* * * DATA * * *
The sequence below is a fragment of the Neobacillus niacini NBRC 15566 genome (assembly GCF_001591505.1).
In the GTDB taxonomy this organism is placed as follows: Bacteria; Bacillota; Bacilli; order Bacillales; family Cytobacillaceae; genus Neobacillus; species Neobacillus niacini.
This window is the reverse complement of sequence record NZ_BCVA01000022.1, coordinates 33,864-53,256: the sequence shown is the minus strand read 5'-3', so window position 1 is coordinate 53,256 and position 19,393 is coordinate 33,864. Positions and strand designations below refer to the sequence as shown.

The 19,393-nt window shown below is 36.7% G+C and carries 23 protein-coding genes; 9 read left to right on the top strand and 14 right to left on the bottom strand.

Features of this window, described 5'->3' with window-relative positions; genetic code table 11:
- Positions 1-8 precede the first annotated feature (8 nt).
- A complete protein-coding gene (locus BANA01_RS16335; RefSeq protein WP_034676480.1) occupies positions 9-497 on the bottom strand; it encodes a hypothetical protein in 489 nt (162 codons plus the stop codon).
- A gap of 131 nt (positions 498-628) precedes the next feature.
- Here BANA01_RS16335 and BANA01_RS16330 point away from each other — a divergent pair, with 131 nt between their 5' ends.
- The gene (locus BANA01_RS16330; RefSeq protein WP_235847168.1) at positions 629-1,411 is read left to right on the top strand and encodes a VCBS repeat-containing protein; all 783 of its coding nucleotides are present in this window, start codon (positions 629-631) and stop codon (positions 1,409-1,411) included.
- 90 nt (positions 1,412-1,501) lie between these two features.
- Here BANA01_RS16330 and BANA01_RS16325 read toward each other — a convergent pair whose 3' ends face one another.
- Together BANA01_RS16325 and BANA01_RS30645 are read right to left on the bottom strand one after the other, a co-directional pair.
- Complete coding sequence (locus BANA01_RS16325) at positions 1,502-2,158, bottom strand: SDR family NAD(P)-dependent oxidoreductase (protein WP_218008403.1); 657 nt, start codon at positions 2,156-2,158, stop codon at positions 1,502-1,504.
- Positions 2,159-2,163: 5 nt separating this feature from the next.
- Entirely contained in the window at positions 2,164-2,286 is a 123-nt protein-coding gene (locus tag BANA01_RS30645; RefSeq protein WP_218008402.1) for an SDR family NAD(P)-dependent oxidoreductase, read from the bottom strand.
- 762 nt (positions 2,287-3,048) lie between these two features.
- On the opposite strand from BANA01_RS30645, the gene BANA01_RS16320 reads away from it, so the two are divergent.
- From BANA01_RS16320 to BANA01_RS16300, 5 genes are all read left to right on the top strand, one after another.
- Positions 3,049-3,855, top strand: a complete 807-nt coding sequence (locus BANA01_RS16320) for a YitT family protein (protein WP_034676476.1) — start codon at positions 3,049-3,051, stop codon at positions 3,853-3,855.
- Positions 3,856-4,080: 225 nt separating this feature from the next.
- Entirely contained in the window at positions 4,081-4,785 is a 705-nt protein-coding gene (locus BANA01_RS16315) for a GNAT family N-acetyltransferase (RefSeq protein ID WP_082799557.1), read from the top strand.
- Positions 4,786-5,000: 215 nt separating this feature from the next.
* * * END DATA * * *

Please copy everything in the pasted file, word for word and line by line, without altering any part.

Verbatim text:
The sequence below is a fragment of the Neobacillus niacini NBRC 15566 genome (assembly GCF_001591505.1).
In the GTDB taxonomy this organism is placed as follows: Bacteria; Bacillota; Bacilli; order Bacillales; family Cytobacillaceae; genus Neobacillus; species Neobacillus niacini.
This window is the reverse complement of sequence record NZ_BCVA01000022.1, coordinates 33,864-53,256: the sequence shown is the minus strand read 5'-3', so window position 1 is coordinate 53,256 and position 19,393 is coordinate 33,864. Positions and strand designations below refer to the sequence as shown.

The 19,393-nt window shown below is 36.7% G+C and carries 23 protein-coding genes; 9 read left to right on the top strand and 14 right to left on the bottom strand.

Features of this window, described 5'->3' with window-relative positions; genetic code table 11:
- Positions 1-8 precede the first annotated feature (8 nt).
- A complete protein-coding gene (locus BANA01_RS16335; RefSeq protein WP_034676480.1) occupies positions 9-497 on the bottom strand; it encodes a hypothetical protein in 489 nt (162 codons plus the stop codon).
- A gap of 131 nt (positions 498-628) precedes the next feature.
- Here BANA01_RS16335 and BANA01_RS16330 point away from each other — a divergent pair, with 131 nt between their 5' ends.
- The gene (locus BANA01_RS16330; RefSeq protein WP_235847168.1) at positions 629-1,411 is read left to right on the top strand and encodes a VCBS repeat-containing protein; all 783 of its coding nucleotides are present in this window, start codon (positions 629-631) and stop codon (positions 1,409-1,411) included.
- 90 nt (positions 1,412-1,501) lie between these two features.
- Here BANA01_RS16330 and BANA01_RS16325 read toward each other — a convergent pair whose 3' ends face one another.
- Together BANA01_RS16325 and BANA01_RS30645 are read right to left on the bottom strand one after the other, a co-directional pair.
- Complete coding sequence (locus BANA01_RS16325) at positions 1,502-2,158, bottom strand: SDR family NAD(P)-dependent oxidoreductase (protein WP_218008403.1); 657 nt, start codon at positions 2,156-2,158, stop codon at positions 1,502-1,504.
- Positions 2,159-2,163: 5 nt separating this feature from the next.
- Entirely contained in the window at positions 2,164-2,286 is a 123-nt protein-coding gene (locus tag BANA01_RS30645; RefSeq protein WP_218008402.1) for an SDR family NAD(P)-dependent oxidoreductase, read from the bottom strand.
- 762 nt (positions 2,287-3,048) lie between these two features.
- On the opposite strand from BANA01_RS30645, the gene BANA01_RS16320 reads away from it, so the two are divergent.
- From BANA01_RS16320 to BANA01_RS16300, 5 genes are all read left to right on the top strand, one after another.
- Positions 3,049-3,855, top strand: a complete 807-nt coding sequence (locus BANA01_RS16320) for a YitT family protein (protein WP_034676476.1) — start codon at positions 3,049-3,051, stop codon at positions 3,853-3,855.
- Positions 3,856-4,080: 225 nt separating this feature from the next.
- Entirely contained in the window at positions 4,081-4,785 is a 705-nt protein-coding gene (locus BANA01_RS16315) for a GNAT family N-acetyltransferase (RefSeq protein ID WP_082799557.1), read from the top strand.
- Positions 4,786-5,000: 215 nt separating this feature from the next.